Honor Creator by investing gift of life

As I step across the threshold of the calendar into the New Year, I am reminded of two principles: Life is a gift, and happiness is a choice!

I am convinced that if everyone would actively adopt those two principles, this coming year could be the best we have experienced.

I had no choice as to when and how I came into this world, and I probably will have few options about when and how I will leave it. Even though there are times when I have felt quite sovereign, there are many reminders that I am a steward of the gift of life and health--given to me by a gracious God.

Within the boundaries of this gift, God has also granted me some freedom of choice that allows me to either invest or squander this endowment.

It is amazing how quickly and easily we adopt the notion that our life is our own, and no one has the right to tell us what to do. That idea sounds reasonable to philosophers of human achievement, but serious reflection upon the Scriptures dictates otherwise.

In Luke 19:11-27, Jesus told a parable about a "nobleman" who gave each of his 10 servants a "mina" (worth about three months' salary) and asked them to invest this gift while he went on a long journey. When he returned, he called them to accountability, and some reported a greater investment than their fellows who were given the same opportunity.

It illustrated that everyone has been given an equal gift of life from God. Some people invest this gift and bring a blessing back to the Creator. Others carelessly handle or selfishly guard it as their own.

In the parable of the talents (Matthew 25:14-30), Jesus referred to a lord who was making preparations for a long journey, and gave his three servants different amounts of his wealth to be used and invested at their individual discretion. The lord knew their individual abilities, so he gave one man five talents, another received two, and the third was given one.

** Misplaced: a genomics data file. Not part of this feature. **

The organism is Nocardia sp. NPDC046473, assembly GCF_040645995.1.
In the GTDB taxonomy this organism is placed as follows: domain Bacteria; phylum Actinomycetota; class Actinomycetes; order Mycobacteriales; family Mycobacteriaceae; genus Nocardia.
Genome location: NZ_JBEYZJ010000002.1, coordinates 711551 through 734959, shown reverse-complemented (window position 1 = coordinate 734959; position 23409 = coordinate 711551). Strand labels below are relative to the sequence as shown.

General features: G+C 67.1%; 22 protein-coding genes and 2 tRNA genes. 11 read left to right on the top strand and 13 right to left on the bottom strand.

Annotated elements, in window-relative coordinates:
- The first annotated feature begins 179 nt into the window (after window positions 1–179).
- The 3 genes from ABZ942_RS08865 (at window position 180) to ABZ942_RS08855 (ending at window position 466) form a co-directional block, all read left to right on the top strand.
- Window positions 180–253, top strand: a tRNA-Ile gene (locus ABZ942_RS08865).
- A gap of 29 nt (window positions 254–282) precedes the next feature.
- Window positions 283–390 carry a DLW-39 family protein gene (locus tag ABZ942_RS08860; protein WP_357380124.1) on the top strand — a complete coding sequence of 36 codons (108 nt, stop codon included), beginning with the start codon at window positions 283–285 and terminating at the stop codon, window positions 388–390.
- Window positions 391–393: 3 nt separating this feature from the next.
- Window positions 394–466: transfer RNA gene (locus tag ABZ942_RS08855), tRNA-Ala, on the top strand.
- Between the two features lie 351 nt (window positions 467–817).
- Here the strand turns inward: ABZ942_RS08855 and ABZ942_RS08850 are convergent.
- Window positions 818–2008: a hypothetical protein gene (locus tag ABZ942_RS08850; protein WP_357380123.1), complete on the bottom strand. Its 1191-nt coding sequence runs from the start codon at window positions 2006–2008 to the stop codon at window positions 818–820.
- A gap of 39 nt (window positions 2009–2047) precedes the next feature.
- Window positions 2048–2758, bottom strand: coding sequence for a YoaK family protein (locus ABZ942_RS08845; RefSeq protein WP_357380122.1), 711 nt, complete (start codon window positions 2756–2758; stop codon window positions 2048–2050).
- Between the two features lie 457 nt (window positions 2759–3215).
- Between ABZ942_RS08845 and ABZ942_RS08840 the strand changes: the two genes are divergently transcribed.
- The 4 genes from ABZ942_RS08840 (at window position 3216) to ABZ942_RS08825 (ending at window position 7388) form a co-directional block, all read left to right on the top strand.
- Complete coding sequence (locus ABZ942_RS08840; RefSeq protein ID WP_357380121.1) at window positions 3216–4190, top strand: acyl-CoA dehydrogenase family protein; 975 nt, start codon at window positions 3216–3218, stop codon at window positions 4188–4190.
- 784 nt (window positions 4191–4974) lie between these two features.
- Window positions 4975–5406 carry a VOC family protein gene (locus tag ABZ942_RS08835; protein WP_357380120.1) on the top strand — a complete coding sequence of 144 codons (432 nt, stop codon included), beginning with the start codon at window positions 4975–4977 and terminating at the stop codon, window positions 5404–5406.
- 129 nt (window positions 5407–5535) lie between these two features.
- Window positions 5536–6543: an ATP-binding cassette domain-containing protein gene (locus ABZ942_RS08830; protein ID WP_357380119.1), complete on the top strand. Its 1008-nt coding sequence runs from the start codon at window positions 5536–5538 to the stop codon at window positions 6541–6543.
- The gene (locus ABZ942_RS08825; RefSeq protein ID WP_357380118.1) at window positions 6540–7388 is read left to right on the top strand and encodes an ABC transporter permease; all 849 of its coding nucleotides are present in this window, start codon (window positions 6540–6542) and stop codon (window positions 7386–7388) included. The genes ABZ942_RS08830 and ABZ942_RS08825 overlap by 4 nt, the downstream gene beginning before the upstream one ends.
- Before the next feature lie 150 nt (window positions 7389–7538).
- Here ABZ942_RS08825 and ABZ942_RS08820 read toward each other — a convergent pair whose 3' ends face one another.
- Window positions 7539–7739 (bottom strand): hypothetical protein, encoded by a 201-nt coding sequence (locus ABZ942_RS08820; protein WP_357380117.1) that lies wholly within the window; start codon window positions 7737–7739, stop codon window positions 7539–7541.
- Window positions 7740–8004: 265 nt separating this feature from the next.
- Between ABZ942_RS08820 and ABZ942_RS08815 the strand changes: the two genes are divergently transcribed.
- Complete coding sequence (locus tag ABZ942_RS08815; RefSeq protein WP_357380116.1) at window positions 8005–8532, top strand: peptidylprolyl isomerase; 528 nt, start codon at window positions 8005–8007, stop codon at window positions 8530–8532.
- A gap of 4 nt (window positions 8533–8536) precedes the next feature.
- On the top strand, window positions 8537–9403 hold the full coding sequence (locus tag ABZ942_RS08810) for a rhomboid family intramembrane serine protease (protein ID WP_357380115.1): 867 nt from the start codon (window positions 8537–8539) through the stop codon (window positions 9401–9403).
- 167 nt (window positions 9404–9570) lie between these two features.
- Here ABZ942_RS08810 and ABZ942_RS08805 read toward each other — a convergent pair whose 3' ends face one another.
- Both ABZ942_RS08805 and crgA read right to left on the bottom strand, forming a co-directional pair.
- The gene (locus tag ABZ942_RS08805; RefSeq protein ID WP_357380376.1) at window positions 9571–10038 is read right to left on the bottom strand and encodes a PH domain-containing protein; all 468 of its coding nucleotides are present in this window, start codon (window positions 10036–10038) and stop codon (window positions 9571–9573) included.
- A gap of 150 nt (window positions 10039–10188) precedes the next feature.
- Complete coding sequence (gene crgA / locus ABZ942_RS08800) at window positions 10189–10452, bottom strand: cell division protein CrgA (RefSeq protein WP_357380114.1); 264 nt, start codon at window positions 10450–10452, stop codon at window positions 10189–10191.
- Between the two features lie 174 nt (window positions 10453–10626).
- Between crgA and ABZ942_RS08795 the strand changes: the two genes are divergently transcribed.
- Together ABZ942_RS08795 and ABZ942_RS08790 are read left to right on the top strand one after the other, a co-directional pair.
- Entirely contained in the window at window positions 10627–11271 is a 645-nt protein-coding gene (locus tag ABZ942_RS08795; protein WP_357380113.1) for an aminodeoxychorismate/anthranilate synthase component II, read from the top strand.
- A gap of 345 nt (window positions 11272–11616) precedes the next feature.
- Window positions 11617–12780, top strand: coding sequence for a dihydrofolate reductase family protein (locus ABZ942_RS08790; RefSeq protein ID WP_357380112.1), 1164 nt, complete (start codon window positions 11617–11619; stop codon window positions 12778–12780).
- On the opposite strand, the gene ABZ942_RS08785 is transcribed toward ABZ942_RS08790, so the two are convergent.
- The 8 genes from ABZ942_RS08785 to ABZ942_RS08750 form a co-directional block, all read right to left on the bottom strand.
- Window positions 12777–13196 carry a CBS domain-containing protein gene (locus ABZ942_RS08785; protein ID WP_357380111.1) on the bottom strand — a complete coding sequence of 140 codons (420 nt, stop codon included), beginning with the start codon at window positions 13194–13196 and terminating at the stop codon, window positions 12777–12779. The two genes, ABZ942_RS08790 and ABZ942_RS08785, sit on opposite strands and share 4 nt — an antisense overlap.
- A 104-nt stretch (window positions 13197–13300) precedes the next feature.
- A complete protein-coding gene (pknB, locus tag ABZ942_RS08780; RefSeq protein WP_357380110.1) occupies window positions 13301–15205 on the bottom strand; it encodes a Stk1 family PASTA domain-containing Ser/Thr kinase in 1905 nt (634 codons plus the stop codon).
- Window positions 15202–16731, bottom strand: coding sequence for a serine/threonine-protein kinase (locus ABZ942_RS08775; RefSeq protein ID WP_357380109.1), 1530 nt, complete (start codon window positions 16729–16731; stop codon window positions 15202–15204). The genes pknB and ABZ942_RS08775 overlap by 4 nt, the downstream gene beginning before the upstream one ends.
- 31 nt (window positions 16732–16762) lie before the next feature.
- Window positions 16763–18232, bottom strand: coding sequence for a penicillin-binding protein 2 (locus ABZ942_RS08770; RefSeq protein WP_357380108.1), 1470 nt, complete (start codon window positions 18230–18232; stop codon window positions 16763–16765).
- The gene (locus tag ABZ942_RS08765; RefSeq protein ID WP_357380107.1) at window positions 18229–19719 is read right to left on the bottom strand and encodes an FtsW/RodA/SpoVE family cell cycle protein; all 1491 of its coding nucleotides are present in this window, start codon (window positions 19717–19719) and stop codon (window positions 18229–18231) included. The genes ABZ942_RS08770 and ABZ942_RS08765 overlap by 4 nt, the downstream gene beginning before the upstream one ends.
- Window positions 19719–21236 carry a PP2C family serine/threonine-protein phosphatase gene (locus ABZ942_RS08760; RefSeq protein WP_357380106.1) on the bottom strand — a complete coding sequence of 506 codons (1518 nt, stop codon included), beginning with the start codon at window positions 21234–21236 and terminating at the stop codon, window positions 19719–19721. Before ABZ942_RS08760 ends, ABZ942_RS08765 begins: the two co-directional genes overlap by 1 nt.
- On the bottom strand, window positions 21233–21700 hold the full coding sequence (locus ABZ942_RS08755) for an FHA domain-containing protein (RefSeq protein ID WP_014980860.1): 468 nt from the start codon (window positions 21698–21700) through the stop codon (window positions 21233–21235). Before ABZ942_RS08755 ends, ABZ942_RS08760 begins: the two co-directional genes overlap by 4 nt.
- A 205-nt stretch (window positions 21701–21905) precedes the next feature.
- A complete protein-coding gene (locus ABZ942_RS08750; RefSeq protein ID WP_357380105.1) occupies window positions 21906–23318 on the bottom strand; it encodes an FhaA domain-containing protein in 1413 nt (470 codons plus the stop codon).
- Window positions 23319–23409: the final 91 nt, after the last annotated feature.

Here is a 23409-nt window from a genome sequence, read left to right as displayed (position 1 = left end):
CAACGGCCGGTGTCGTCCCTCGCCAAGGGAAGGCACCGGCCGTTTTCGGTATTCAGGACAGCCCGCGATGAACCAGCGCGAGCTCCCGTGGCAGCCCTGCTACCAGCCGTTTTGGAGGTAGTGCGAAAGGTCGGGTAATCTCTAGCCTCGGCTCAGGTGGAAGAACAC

Once again, when the master returned, the servants brought him different results from their investment of his wealth.

I interpret the first story to be an illustration of how everyone has been given the equal gift of life from the Creator, and are endowed with the freedom of choie to invest, enjoy this endowment or selfishly squander such a privilege.

In the second, Jesus illustrated the fact that we are not all gifted equally, but we all have the same opportunity to bless the Giver. While the level of giftedness is the Master's, the choice of investment in other people is ours.

If life and health is indeed a gift of God, then it behooves me to live gratefully, appreciating family, friends, job opportunities, finances, spritual forgiveness and tranquility. I should also live carefully and prayerfully, humbly seeking guidance and wisdom, because I have not been this far in life before. I must develop the attitude that I need God and other people.

If the parable of the talents demonstrates our personal giftedness, then I should be content with the interests and abilities of my natural endowment and seek to hone those skills with the view that some other person will need my contribution. I should not waste time comparing and competing with others, but be comfortable with the role the Creator has ordained for me.

Where should I invest these gifts given by the Creator and where will they increase in value? A third parable answered those questions--in Matthew 25:31-46. The more I use my life and particular skills to bless other people, the more meaningful my own existence will become!

You and I have the choice to live life as a gift from God to be invested in the lives of other people, or wrap it in the napkin of selfishness.

But selfishness becomes a prison. For a man wrapped up in himself makes a very small package.